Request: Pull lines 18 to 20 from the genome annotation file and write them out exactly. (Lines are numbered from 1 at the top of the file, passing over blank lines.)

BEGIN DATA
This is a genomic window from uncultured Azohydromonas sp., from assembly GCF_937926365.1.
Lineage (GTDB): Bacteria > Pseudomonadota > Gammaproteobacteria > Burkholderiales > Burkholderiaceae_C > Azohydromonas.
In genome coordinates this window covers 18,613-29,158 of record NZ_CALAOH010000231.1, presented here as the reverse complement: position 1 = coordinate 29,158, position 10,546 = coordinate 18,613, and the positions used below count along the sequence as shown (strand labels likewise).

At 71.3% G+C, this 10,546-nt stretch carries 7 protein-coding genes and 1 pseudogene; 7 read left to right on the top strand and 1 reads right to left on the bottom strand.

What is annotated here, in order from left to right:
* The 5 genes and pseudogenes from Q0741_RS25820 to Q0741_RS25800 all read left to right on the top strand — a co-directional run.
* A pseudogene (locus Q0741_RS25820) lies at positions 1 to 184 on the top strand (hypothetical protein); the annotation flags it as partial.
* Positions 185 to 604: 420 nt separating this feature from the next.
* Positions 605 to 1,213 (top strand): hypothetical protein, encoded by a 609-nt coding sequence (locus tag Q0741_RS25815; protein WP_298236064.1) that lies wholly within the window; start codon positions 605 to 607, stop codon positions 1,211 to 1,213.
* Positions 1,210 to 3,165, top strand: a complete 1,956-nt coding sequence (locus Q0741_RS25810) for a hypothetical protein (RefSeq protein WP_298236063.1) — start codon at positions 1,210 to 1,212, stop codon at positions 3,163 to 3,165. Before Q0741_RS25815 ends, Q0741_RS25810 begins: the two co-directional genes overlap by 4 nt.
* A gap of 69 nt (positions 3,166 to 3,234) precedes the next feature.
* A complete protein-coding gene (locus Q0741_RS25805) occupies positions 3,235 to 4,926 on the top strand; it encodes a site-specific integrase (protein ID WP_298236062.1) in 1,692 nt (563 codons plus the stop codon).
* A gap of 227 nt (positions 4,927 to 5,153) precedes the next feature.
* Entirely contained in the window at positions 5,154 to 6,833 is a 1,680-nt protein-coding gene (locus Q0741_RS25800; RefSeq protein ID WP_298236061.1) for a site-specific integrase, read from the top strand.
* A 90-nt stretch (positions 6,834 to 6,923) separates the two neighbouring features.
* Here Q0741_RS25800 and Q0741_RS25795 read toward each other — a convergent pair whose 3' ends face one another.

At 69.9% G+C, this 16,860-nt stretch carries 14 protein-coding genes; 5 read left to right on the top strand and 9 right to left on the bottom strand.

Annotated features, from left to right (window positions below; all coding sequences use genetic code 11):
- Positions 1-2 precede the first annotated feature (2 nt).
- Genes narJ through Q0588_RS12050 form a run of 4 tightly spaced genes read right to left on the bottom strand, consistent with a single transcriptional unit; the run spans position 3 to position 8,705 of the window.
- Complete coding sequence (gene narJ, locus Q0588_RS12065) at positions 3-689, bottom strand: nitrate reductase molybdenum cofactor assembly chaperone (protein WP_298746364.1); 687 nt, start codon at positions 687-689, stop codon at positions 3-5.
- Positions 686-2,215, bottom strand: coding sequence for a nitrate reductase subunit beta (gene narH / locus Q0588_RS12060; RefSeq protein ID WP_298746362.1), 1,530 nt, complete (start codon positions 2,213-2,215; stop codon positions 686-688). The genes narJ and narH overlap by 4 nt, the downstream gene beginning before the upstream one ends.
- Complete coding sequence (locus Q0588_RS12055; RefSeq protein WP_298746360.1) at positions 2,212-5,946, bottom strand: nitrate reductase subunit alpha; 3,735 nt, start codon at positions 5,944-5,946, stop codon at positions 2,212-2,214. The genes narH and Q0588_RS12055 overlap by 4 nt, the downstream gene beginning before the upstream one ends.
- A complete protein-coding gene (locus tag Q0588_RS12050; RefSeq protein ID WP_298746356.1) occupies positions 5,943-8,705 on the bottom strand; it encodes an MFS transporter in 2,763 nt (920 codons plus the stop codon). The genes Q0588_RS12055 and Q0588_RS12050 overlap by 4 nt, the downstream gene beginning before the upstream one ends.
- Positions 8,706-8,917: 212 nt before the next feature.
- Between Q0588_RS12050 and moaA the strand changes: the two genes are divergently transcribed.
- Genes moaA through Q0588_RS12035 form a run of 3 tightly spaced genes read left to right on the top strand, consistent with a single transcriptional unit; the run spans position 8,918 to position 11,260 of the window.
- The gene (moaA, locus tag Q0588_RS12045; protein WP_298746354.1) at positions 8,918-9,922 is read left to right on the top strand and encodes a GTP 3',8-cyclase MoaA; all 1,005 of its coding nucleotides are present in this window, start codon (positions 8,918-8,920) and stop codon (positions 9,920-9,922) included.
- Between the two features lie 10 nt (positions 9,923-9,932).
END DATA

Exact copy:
Annotated features, from left to right (window positions below; all coding sequences use genetic code 11):
- Positions 1-2 precede the first annotated feature (2 nt).
- Genes narJ through Q0588_RS12050 form a run of 4 tightly spaced genes read right to left on the bottom strand, consistent with a single transcriptional unit; the run spans position 3 to position 8,705 of the window.